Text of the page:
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During the 1960s, Leinefelde developed into one of the main centres for textile production in the former German Democratic Republic. With the expansion of this industry the population grew exponentially (until the reunification of Germany in 1989), requiring the construction of a vast housing estate formed by multistorey blocks made of standardised prefabricated slabs.

After Die Wende, Leinefelde suffered the collapse of nearly all its industries, causing high unemployment, a considerable decrease in population, and residential dereliction in the former 'socialist model town'. However, in the mid-1990s Leinefelde was one of the first East German towns to develop a viable plan for deconstructing major parts of its socialist heritage, once again becoming a 'model city'.

Stefan Forster has participated in several projects in the city since 1996. In this, one of his most recent projects, he restructured a 180-metre (590-foot) long prefabricated slab block (built in 1973) by radically reducing its number of apartments. Forster's strikingly simple solution was to decrease the height of the building by one storey, and to create eight freestanding urban villas by dismantling every second staircase in the block. The remaining 64 flats, ranging from 39 square metres (420 square feet) to 84 square metres (904 square feet), were reduced to five basic types, all offering newly daylit kitchens and bathrooms, as well as balconies.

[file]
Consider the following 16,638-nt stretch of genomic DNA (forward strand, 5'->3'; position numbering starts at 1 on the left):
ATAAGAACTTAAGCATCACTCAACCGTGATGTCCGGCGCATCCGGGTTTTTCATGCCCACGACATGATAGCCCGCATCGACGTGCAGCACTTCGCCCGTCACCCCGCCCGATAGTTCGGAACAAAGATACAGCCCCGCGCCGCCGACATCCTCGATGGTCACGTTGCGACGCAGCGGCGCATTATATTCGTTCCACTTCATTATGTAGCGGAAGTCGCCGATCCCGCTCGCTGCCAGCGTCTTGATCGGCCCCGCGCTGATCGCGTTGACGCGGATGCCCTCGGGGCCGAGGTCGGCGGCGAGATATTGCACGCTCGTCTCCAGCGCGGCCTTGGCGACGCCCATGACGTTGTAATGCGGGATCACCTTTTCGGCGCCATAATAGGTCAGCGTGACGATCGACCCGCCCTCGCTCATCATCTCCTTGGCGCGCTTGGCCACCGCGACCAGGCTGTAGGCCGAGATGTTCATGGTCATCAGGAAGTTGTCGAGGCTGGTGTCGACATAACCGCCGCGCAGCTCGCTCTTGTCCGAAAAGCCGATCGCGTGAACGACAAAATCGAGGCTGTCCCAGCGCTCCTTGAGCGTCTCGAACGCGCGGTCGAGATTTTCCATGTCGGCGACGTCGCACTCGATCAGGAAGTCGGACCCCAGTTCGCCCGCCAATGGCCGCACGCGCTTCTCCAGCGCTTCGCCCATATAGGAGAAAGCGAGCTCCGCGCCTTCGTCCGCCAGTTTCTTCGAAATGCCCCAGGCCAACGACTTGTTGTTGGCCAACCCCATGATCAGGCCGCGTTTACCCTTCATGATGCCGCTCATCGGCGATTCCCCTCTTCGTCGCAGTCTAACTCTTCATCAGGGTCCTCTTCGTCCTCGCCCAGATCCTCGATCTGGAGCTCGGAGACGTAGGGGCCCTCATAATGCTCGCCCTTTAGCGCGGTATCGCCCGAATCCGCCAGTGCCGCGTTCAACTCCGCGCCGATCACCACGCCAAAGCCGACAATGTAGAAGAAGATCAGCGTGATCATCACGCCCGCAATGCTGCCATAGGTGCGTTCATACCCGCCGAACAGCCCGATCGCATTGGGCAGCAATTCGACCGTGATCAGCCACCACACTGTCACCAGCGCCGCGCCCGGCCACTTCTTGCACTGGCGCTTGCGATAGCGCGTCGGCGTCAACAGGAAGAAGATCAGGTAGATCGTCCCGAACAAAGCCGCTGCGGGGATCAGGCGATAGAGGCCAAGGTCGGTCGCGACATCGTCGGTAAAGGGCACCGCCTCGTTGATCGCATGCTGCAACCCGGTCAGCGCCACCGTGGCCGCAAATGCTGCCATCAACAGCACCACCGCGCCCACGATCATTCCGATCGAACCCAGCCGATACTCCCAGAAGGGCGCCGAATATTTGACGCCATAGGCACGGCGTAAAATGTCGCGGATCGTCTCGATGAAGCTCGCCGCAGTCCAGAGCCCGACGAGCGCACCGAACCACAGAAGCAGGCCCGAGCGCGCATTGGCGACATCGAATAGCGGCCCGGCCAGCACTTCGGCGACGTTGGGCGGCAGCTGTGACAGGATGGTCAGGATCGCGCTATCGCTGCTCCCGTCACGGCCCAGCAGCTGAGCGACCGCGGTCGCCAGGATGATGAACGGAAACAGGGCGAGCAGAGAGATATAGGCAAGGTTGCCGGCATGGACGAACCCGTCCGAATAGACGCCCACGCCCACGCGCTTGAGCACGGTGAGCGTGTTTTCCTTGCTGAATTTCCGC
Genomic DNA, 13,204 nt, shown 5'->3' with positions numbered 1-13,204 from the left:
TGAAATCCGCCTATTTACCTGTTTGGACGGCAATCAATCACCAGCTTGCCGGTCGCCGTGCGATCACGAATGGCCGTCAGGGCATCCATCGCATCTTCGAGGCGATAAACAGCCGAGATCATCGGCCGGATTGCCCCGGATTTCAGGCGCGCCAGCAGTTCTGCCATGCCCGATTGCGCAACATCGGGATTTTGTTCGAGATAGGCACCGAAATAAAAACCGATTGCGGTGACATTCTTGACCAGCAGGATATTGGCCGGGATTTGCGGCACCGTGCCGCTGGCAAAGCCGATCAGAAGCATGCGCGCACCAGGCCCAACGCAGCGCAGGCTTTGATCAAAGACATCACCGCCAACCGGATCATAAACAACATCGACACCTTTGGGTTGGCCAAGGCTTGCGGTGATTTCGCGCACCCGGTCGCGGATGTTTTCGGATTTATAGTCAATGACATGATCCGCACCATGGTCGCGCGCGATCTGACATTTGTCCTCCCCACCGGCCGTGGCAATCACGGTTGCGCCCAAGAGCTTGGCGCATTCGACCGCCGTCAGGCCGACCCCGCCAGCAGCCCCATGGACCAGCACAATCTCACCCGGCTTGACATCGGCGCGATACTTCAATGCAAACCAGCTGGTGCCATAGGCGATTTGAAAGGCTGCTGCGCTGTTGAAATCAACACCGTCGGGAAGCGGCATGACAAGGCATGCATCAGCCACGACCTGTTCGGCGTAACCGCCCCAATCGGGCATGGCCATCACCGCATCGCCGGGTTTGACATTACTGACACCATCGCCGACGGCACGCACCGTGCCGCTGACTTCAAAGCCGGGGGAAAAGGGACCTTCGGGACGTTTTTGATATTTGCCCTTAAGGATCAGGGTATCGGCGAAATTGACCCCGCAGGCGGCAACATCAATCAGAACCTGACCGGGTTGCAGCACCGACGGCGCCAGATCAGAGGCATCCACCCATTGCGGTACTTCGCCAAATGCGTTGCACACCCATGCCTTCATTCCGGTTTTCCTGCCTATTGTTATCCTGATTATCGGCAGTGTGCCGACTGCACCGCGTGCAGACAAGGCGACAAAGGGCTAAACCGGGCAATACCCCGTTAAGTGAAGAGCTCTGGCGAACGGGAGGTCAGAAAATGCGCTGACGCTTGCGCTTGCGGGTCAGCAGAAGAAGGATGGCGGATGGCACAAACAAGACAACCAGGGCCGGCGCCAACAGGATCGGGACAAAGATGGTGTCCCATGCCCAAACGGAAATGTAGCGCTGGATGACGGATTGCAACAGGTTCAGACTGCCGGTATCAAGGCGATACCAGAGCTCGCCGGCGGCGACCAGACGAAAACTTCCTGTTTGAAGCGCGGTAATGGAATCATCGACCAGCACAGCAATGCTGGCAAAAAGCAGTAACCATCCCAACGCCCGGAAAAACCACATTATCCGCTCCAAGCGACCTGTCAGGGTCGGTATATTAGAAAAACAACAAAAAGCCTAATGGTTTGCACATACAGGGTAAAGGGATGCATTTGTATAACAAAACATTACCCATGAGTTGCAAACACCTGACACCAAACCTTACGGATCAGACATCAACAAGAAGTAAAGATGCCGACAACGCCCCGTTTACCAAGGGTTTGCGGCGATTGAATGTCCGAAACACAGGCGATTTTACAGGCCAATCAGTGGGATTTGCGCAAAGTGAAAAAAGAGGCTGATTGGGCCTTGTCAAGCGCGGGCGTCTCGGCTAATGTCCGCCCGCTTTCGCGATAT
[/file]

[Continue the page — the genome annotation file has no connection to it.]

Forster's urban villas represent an unusual proposal for the sustainable enhancement of mass housing in shrinking cities, respecting the urban disposition and the Rationalist vocabulary of the former building.

Even though the number of flats was dramatically reduced, the new urban villas still respect the original urban disposition.
New balconies not only enliven the facades, but also enhance living conditions for the tenants.

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Especially on their eastern side, the new urban villas commemorate the Rationalist vocabulary of the former building.

Ground-floor and standard floor plans before and after restructuring. The restructuring process reduced the number of flats to allow for daylit kitchens and bathrooms.

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